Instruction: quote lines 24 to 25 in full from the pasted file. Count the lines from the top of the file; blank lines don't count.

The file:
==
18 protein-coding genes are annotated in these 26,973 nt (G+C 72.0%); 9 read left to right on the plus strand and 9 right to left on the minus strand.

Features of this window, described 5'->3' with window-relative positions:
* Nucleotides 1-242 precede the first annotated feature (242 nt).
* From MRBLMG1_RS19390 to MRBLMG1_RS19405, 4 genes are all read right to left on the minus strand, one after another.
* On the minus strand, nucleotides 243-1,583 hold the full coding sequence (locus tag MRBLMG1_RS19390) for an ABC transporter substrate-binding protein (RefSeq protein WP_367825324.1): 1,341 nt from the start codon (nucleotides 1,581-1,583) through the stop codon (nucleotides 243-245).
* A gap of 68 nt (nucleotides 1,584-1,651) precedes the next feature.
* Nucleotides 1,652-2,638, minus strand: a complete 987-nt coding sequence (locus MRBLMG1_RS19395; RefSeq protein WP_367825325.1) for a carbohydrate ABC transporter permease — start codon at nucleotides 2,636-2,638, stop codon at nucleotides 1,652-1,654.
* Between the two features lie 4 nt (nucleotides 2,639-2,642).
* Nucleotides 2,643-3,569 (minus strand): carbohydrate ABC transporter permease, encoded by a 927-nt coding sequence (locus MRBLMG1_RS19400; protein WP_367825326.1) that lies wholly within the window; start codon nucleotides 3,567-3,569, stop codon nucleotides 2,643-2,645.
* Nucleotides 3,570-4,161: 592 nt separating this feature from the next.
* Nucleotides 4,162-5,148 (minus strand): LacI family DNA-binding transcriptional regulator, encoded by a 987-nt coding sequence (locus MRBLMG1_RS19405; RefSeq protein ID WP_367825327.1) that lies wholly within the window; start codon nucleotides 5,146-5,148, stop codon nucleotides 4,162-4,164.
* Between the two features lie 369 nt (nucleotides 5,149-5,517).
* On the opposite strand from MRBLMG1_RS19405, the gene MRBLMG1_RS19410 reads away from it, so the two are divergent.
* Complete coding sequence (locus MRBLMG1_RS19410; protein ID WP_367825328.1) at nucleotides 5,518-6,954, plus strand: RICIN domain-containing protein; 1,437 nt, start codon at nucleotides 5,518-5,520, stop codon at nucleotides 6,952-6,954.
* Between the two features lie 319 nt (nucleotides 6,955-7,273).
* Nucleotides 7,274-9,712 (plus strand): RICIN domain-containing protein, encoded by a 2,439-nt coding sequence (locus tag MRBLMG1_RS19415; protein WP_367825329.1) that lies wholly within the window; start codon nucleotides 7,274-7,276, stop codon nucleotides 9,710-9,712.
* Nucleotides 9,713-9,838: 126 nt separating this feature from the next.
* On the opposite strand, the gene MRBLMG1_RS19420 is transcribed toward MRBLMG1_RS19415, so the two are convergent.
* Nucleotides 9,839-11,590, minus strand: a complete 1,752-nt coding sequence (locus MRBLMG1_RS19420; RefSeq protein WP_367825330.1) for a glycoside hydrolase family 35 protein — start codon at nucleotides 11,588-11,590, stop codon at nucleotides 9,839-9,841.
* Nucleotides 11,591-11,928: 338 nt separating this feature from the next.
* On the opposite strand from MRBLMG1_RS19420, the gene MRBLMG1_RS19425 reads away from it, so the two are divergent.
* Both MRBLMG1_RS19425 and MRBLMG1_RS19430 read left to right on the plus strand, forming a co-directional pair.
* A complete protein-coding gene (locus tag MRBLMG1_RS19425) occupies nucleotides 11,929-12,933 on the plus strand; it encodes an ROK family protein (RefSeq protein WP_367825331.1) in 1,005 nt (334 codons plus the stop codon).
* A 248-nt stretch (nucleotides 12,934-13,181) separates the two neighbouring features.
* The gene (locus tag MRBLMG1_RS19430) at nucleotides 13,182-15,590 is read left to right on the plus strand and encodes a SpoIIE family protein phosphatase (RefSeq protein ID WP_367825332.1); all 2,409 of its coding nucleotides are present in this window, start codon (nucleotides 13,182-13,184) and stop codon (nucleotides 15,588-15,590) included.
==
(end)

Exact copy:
* A 248-nt stretch (nucleotides 12,934-13,181) separates the two neighbouring features.
* The gene (locus tag MRBLMG1_RS19430) at nucleotides 13,182-15,590 is read left to right on the plus strand and encodes a SpoIIE family protein phosphatase (RefSeq protein ID WP_367825332.1); all 2,409 of its coding nucleotides are present in this window, start codon (nucleotides 13,182-13,184) and stop codon (nucleotides 15,588-15,590) included.